The loggia was a new construction, but the second long run, turning sharp right, evolved from a major circulation route down the side of Sampson's rear courtyard. To mark the entrance to the Director's Parlours, Soane added a shallow concave recess with rustication below a broad "picture rail" moulding. Above this is a very shallow part-dome below a flat arch, with a central reeding motif typical of Soane. The rest of the passage is quite a complex composition that we are gradually working out based on incomplete information.

This last section features three ceiling bays split by beams with scrolled brackets, supported on fluted columns. These are actually the three bays that look into the Bullion Court, via large arched windows. The work on the Long Passage is heavily dependent on Section Boxes and it struck me that a section box around the WRC would give a very interesting insight into the relation between the courtyard and the spaces around it, some of which are poorly understood at present.

Meanwhile the rusticated base of the WRC is shaping up very nicely. Not sure what to call those two features like spinning tops that link the three arched windows. You would imagine they were lighting fixtures if electricity had been around in Soane's time.

To the north of the Loggia is a large rectangular space labelled Chief Accountant which is also very under-developed. A quick revisit has refined the spacing of the columns and replaced half cylinders with more accurate, (and rather grand) Ionic columns. The shallow vault of the ceiling should be coffered. I wonder if I can persuade someone else to tackle that?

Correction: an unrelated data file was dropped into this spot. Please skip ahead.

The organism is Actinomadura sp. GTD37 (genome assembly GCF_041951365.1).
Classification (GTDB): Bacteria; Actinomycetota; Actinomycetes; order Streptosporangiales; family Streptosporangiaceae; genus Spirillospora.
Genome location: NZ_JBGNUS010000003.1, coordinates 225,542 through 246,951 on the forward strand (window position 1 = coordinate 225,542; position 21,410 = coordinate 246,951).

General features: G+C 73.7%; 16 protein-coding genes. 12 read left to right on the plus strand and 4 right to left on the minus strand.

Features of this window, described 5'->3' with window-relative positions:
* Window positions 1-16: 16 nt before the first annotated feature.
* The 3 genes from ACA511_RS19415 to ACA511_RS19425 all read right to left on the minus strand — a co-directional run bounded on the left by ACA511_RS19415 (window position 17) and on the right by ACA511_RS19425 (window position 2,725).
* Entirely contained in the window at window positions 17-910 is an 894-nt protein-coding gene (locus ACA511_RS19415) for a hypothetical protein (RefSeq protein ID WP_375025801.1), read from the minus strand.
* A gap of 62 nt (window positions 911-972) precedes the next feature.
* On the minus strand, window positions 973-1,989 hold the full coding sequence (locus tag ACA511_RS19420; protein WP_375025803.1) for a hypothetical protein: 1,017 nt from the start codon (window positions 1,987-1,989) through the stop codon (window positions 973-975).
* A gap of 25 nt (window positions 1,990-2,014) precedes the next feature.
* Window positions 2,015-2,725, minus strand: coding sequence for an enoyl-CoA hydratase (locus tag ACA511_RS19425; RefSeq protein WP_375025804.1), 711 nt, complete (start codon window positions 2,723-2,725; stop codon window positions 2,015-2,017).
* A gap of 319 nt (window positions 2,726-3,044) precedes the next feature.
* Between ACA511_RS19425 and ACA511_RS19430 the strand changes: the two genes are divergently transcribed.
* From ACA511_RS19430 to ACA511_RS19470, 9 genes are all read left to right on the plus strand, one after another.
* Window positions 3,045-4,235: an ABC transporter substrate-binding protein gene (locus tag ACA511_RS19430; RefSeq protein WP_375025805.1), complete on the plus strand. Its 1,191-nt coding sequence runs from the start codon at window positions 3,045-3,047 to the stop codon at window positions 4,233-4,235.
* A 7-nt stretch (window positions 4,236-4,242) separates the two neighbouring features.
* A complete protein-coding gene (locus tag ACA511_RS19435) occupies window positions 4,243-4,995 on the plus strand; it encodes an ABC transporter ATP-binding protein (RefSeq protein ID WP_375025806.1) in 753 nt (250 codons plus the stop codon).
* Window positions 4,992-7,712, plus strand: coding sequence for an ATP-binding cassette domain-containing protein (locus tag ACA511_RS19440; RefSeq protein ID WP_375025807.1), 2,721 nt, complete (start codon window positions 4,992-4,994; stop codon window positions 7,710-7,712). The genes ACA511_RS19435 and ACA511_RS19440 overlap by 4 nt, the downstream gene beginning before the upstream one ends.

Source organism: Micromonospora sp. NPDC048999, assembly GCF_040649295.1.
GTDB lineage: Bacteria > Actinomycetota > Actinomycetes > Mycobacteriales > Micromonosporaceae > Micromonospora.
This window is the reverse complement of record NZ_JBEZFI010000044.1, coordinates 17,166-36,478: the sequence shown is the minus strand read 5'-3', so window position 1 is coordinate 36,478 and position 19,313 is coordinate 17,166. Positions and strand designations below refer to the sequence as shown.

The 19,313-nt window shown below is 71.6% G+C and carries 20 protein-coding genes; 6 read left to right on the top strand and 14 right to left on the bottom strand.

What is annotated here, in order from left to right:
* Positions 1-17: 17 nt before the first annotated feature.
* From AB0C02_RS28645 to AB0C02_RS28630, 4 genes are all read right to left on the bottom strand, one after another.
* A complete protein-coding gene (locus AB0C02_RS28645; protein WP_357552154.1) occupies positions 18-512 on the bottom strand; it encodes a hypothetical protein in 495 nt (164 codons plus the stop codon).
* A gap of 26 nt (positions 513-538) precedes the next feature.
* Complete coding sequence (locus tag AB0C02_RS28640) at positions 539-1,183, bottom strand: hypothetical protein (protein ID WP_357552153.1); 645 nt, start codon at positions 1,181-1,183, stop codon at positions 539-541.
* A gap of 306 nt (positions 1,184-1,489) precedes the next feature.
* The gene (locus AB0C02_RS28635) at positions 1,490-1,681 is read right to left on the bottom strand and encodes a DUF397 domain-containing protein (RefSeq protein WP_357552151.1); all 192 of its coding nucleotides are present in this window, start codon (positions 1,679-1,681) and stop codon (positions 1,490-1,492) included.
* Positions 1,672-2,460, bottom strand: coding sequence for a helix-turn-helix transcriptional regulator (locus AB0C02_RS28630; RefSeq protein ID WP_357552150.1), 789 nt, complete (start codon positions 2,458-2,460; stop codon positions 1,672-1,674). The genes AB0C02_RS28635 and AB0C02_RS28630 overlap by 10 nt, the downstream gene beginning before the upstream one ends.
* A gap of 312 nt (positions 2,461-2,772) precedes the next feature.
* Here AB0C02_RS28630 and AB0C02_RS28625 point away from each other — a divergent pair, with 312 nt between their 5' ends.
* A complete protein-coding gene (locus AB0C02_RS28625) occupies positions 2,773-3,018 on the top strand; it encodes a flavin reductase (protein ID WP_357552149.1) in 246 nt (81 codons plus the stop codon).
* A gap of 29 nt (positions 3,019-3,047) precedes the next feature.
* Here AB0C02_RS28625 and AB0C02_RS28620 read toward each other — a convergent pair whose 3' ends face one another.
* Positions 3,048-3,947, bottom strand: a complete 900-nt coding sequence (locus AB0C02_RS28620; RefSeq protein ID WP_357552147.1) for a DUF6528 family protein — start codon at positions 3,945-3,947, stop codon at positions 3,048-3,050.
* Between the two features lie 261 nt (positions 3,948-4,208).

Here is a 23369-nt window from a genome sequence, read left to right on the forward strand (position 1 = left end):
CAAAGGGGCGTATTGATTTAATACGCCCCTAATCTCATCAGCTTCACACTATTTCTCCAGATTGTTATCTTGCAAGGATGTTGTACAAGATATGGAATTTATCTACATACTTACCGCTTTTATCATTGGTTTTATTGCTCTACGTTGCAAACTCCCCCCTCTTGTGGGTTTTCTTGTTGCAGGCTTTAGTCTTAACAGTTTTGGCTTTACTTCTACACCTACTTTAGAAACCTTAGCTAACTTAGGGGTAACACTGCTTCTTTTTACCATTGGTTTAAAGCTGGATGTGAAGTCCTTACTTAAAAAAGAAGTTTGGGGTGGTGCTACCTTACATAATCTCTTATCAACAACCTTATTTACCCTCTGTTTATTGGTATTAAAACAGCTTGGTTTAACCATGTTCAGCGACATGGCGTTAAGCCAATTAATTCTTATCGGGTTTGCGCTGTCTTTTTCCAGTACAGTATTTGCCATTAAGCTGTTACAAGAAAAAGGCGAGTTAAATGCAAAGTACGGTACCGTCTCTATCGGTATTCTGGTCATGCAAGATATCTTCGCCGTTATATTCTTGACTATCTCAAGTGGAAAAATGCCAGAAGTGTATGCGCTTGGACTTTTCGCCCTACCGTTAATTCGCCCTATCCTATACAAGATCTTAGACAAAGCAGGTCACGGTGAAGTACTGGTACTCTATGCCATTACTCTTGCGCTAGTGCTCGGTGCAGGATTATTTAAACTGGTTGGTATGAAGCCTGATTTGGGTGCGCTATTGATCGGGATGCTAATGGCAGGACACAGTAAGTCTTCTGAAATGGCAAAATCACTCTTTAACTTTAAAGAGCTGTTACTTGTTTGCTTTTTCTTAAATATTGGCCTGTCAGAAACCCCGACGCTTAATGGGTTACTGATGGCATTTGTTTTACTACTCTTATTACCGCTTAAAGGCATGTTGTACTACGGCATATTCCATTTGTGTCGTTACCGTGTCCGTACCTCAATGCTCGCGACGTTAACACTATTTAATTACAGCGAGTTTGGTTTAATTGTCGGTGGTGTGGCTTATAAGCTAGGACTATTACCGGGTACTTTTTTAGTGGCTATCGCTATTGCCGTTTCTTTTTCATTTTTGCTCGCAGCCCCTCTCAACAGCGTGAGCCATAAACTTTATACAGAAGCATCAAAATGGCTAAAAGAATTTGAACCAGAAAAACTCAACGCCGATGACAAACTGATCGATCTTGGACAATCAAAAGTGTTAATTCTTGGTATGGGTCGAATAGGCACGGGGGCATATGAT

I managed a quick foray into the Printing Court which has an interesting doorway/portico with cannon balls in a pyramid stack. This symbolises the barracks which moved into the basement of the Printing Court from its previous location. Actually the basement is more of a ground floor in this location as the natural ground level slopes away towards Tivoli Corner.

So the Loggia and the Accountant's Office lie sandwiched between the two courtyards, which have a very different feel. The WRC is very much a formal show-piece, viewed from the loggia by VIP visitors as they head towards the Directors Parlours. Printing Court is much more "back of house" using Soane's face brick mode with round arched windows. Lots of unfinished business in these images if you look closely.

It seems that I managed to make a start on the coffers of the accountant's office. Probably there is scope for someone else to finish the job. Also I managed a basic cornice moulding around the room above the columns tying everything together, and to rough out the two different "temple front" motifs that give character to the end walls. I think that must have been my last spurt of effort on the bank before I turned my attention to Tuscany and then preparations for the BiLT conference in St Louis.